Donald Trump has used the 75th anniversary of D-Day commemorations to garner positive publicity. The supreme promoter has managed to tie it in with a “classy” (his oft-chosen word) state visit to the UK spending a day with royals. It was also a farewell to the prime minister as her resignation is effective from June 7. Add a D-Day remembrance ceremony at Portsmouth and he was off to his golf course in Ireland for a couple of days of relaxation disguised as a visit to the country for talks — he has little in common with the prime minister, Leo Varadkar, who is half-Indian and gay.
Onward to France where leaders gathered for ceremonies at several places. It is easy to forget the extent of that carnage: over 20,000 French civilians were killed in Normandy alone mostly from aerial bombing and artillery fire. The Normandy American cemetery holds over 9600 soldiers. All in all, France lost in the neighborhood of 390,000 civilian dead during the whole war. Estimates of total deaths across the world range from 70 to 85 million or about 3 percent of the then global population (estimated at 2.3 billion).
Much has been written about conflict resolutions generally from a cold rational perspective. Emotions like greed, fear and a sense of injustice when unresolved lead only in one direction. There was a time when individual disputes were given the ultimate resolution through single combat. Now legal rights and courts are available — not always perfect, not always fair, but neither are humans.
It does not take a genius to extrapolate such legal measures to nations and international courts … which already exist. Just one problem: the mighty simply ignore them. So we wait, and we honor the dead of wars that in retrospect appear idiotic and insane. Worse is the attempt to justify such insanity through times like the “good war”, a monstrous absurdity.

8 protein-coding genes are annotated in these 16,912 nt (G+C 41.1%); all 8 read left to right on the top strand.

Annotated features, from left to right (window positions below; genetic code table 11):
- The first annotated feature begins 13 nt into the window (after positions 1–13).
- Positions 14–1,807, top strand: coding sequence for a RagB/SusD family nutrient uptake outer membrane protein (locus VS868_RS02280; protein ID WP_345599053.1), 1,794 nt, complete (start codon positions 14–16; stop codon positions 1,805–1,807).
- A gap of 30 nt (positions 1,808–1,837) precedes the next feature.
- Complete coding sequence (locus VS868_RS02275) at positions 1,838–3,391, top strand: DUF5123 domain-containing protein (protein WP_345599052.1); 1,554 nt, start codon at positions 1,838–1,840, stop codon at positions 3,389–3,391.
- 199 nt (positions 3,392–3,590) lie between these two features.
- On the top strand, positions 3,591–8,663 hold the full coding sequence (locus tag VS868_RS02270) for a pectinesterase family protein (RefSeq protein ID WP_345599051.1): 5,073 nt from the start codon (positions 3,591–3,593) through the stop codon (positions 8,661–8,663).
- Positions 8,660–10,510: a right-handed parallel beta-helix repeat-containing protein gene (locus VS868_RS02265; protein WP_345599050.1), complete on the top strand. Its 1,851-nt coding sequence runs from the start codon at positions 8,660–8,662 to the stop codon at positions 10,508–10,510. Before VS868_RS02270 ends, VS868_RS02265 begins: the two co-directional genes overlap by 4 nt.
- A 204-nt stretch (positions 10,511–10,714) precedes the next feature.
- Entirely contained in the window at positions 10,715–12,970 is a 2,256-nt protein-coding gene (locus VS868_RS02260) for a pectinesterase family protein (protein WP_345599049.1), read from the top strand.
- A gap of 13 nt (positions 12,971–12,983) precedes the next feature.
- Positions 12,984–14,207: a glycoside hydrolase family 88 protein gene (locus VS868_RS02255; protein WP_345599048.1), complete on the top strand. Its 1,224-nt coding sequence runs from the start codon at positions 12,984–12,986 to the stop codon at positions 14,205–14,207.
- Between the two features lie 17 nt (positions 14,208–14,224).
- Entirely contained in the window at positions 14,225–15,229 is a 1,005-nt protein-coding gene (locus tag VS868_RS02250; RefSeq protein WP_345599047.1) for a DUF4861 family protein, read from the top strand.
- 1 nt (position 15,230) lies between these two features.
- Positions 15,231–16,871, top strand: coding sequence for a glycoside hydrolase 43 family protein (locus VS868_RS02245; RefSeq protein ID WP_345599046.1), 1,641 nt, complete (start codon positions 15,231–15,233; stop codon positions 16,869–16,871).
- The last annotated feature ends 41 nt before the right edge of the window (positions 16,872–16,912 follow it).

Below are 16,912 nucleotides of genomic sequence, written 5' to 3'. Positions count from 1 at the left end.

It usually takes a while. Then we get leaders who have never seen the horror of war — some have assiduously avoided it — and the cycle starts again.
To Impeach Or Not To Impeach? That Is The Question
Robert Mueller let loose a thunderbolt midweek. Donald Trump had not been charged, he said, because it was Department of Justice policy not to charge a sitting president. Dumping the issue firmly into Speaker Nancy Pelosi’s lap, he reminded us of the purpose of the impeachment process. According to Mueller there are ten instances where there are serious issues with the president obstructing justice adding that his report never concludes that Trump is innocent.
So here is a simple question: If Mueller thought the president is not innocent but he did not charge him because of Justice Department policy, and he appears also to favor impeachment, then why in heaven’s name did he not simply state in his report that the preponderance of evidence indicated Trump was guilty?
Nancy Pelosi is wary of impeachment. According to the rules, the House initiates it and when/if it finds sufficient grounds, it forwards the case to the Senate for a formal trial. The Senate at present is controlled by Republicans, who have been saying it’s time to move on, often adding that after two years of investigation and a 448-page report, what is the point of re-litigating the issue? They have a point and again it leads to the question: if Special Counsel Mueller thinks Trump is guilty as he now implies, why did he not actually say so?
Never one to miss any opportunity , Trump labels Mueller, highly conflicted, and blasts impeachment as ‘a dirty, filthy, disgusting word’, He has also stopped Don McGahn, a special counsel at the White House from testifying before Congress invoking ‘executive privilege’ — a doctrine designed to keep private the president’s consultations with his advisors. While not cited anywhere in the Constitution, the Supreme Court has held it to be ‘fundamental to the operation of government and inextricably rooted in the Separation of Powers under the Constitution.’ Separation of powers keeps apart the executive branch, the legislature and the judiciary, meaning each one cannot interfere with the other.
Nancy Pelosi is under increasing pressure from the young firebrands. Rep Alexandra Ocasio-Cortez has already expressed the view that it is time to open an impeachment inquiry against Trump given the obstruction of lawmakers’ oversight duty.
Speaker Pelosi is a long-time politician with political blood running through her veins — her father was Mayor of Baltimore and like herself also a US Representative. To her the situation as is, is quite appealing. Trump’s behavior fires up Democrats across the country and they respond by emptying their pockets to defeat the Republicans in 2020. Democratic coffers benefit so why harm this golden goose — a bogeyman they have an excellent chance of defeating — also evident from the numbers lining up to contest the Democratic presidential primaries, currently at 24.
Will Trump be impeached? Time will tell but at present it sure doesn’t look likely.